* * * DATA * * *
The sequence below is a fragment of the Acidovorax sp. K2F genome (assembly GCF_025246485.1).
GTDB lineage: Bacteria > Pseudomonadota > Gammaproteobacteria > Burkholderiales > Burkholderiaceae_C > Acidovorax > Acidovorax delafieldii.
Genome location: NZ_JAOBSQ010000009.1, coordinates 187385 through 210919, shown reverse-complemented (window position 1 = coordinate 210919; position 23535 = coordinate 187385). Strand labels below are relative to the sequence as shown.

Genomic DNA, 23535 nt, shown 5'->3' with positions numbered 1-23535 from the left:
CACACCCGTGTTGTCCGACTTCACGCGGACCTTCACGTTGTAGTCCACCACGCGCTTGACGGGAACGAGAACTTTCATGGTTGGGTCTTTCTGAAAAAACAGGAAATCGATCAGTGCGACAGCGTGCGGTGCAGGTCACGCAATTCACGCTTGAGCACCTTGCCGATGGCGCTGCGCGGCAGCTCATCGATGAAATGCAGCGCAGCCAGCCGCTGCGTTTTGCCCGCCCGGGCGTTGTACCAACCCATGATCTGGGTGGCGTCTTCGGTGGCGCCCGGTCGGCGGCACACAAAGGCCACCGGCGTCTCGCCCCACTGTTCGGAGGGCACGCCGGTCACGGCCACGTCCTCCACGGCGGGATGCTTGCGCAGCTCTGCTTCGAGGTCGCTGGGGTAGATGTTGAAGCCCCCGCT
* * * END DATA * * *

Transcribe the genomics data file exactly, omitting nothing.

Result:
The sequence below is a fragment of the Acidovorax sp. K2F genome (assembly GCF_025246485.1).
GTDB lineage: Bacteria > Pseudomonadota > Gammaproteobacteria > Burkholderiales > Burkholderiaceae_C > Acidovorax > Acidovorax delafieldii.
Genome location: NZ_JAOBSQ010000009.1, coordinates 187385 through 210919, shown reverse-complemented (window position 1 = coordinate 210919; position 23535 = coordinate 187385). Strand labels below are relative to the sequence as shown.

Genomic DNA, 23535 nt, shown 5'->3' with positions numbered 1-23535 from the left:
CACACCCGTGTTGTCCGACTTCACGCGGACCTTCACGTTGTAGTCCACCACGCGCTTGACGGGAACGAGAACTTTCATGGTTGGGTCTTTCTGAAAAAACAGGAAATCGATCAGTGCGACAGCGTGCGGTGCAGGTCACGCAATTCACGCTTGAGCACCTTGCCGATGGCGCTGCGCGGCAGCTCATCGATGAAATGCAGCGCAGCCAGCCGCTGCGTTTTGCCCGCCCGGGCGTTGTACCAACCCATGATCTGGGTGGCGTCTTCGGTGGCGCCCGGTCGGCGGCACACAAAGGCCACCGGCGTCTCGCCCCACTGTTCGGAGGGCACGCCGGTCACGGCCACGTCCTCCACGGCGGGATGCTTGCGCAGCTCTGCTTCGAGGTCGCTGGGGTAGATGTTGAAGCCCCCGCT